The HP Zone

My preference for Texas Instruments calculators over Hewlett-Packards is well-established.  That's not to say that there isn't a segment of my collection where these models live.  It's just not a large section...(It is, however, slowly getting larger) .

HP-35: The first HP pocket calculator and the world's first scientific calculator, this particular model is the fourth of four designs.  It is distinguished by key legends that are molded into the keys rather than printed on the keyboard--and thus will never rub off with use.  The HP-35 was introduced in 1972 at a cost of $395.  31 years later, it still works fine with an AC adapter--the rechargeable battery pack has, however, held its last charge.  Early HP calculators were noted for RPN logic, using an ENTER key rather than an = key for arithmetic operations.













1. HP-21: An earlyish scientific HP.
2. HP-67: Magnetic card programmable model; top of the HP line in the mid-70's.  The three shift keys (f, g, and h) mean that most keys have four separate functions.










HP-97: A larger printing version of the HP-67 with fewer (1: f) shift keys.

HP-38C and HP-38E: These two financial calculators are identical except for the continuous memory on the 38C.  Both perform a host of standard financial calculations.

1. HP-45: A scientific calculator which was given to me by the Albion College Department of Physics.   This is the first HP calculator with a shift key (yellow) to allow keys to perform multiple functions.
2. HP-41CV: An extension of the HP-41 line of alphanumeric scientific calculators.  This one has a removable face plate installed, primarily because it photographs well.













1. HP-10S: A new-order business calculator with (gasp!) algebraic logic.
2. HP-20S: A scientific calculator with algebraic logic.

1. HP-6S: A scientific algebraic model in metallic blue.   The 6S Solar has a white face and a solar panel.
2. HP-30S: One of HP's newest machines, this one comes with interchangeable faceplates in gray and aqua in addition to purple.

HP-12C: Very close to being the financial industry's standard calculator.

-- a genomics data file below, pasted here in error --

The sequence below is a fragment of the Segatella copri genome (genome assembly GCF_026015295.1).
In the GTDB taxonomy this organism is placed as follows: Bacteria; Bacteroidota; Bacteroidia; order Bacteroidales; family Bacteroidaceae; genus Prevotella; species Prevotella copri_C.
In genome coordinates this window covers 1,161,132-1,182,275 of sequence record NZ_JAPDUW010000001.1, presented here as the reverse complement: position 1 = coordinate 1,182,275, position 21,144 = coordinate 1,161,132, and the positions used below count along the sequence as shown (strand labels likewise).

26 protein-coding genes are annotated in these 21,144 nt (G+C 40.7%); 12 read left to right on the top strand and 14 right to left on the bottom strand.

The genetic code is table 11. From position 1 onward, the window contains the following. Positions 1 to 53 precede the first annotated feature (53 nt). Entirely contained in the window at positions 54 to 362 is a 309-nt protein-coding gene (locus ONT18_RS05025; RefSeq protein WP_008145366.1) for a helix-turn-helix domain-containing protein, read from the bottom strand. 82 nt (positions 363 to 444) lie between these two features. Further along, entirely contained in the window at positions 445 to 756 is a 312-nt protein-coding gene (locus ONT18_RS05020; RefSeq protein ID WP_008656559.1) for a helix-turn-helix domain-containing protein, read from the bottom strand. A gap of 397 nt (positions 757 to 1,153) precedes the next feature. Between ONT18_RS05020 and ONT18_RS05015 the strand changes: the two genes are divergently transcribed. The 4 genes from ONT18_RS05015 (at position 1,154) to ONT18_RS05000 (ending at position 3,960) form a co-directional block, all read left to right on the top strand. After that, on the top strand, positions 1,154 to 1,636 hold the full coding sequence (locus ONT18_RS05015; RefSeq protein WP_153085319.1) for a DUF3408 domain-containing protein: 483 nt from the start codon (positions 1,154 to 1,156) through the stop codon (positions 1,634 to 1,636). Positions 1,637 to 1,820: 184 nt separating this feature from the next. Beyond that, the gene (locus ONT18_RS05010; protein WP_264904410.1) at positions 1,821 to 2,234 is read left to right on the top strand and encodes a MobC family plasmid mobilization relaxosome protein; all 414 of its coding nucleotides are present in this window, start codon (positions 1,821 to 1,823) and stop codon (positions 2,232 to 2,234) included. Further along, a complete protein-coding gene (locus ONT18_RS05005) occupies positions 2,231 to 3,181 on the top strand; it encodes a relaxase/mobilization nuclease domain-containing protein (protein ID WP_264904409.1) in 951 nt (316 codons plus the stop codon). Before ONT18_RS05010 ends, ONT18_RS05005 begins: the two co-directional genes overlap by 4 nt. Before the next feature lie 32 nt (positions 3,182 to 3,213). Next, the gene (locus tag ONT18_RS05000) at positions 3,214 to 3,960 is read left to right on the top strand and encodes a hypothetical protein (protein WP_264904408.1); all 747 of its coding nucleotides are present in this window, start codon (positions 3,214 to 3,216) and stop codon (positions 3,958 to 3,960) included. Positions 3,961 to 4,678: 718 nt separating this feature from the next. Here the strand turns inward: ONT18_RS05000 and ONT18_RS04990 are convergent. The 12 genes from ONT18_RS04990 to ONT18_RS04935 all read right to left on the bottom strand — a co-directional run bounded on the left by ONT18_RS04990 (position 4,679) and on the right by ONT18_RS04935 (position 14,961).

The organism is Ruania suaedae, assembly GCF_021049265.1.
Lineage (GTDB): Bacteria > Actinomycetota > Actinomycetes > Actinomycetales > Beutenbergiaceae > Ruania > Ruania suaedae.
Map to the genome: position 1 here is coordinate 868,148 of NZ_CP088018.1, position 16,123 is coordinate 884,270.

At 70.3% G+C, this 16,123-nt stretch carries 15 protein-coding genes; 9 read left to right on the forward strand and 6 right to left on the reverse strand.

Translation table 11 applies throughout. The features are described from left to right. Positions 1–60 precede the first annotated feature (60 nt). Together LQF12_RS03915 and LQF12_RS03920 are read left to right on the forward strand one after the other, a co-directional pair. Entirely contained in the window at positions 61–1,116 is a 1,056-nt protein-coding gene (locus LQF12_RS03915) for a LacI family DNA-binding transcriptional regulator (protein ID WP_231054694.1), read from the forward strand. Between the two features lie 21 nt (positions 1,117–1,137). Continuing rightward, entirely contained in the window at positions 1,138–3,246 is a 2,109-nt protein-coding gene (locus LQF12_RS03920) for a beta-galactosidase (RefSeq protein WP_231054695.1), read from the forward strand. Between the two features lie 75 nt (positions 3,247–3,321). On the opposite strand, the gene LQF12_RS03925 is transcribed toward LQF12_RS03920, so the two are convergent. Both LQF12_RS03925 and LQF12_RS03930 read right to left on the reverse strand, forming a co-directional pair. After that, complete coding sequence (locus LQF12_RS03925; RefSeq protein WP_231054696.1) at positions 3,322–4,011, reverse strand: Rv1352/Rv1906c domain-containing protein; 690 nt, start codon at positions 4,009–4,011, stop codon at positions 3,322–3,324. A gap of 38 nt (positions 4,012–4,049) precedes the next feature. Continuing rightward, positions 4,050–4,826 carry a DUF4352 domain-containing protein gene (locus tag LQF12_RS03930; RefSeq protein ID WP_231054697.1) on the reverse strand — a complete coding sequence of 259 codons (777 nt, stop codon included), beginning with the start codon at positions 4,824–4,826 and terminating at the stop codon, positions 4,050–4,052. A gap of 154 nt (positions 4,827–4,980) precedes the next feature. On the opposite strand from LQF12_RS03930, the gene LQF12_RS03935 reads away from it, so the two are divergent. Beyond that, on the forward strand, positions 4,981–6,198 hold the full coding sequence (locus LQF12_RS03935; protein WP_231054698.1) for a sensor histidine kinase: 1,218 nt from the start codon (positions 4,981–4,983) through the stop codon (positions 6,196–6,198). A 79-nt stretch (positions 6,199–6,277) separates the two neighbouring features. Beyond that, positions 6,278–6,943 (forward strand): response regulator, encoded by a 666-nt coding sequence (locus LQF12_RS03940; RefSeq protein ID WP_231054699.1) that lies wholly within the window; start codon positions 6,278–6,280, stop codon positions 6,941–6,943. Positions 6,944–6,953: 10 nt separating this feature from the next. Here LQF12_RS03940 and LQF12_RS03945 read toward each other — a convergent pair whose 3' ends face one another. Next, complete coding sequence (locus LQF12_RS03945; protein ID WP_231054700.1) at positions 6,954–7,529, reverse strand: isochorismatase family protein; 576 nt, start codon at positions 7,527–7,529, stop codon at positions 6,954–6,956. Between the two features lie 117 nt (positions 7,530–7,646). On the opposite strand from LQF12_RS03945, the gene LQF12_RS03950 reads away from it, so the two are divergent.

HP-12C Platinum: While the standard 12C, introduced in 01981, is still a top-seller, Hewlett-Packard updated some of its functions and power in 02003 as they began the release of seven new calculators designed to reestablish the HP line.  This calculator includes algebraic entry as an option.

HP-18C Business Consultant: This notebook-format financial calculator includes an electronic datebook.  It was introduced later than, but failed to supplant, the 12C.

HP-28S: Hewlett-Packard's first graphing calculator, in the notebook format with an alphabetic keyboard to the left.  This calculator is on permanent loan from the Albion College Department of Mathematics and also does symbolic manipulation.









1. HP-38G: A later graphing calculator.  It's showing the simultaneous graph of all six basic trig functions (this calculator has secant, cosecant, and cotangent as separate functions).
2. HP-82240A Printer: This printer uses infrared technology to print information from several HP machines, inlcuding the 18C, 28S, and 38G shown here.









HP-39G:  Larger picture for better detail, showing part of its menu-driven system.
HP-48G: A more recent graphing calculator, this one showing my favorite function, f(x) = etan(ln x), on the interval (0,1].

HP-33S: A scientific calculator released in 02004 as part of the new line of HP calculators, this one is distinctive in styling but suffers from a design flaw or two.  Note especially the tiny decimal point, which has been the target of much criticism in the collectors' community.

Not yet pictured: HP-6S Solar.


Last revision: 16 July 02004
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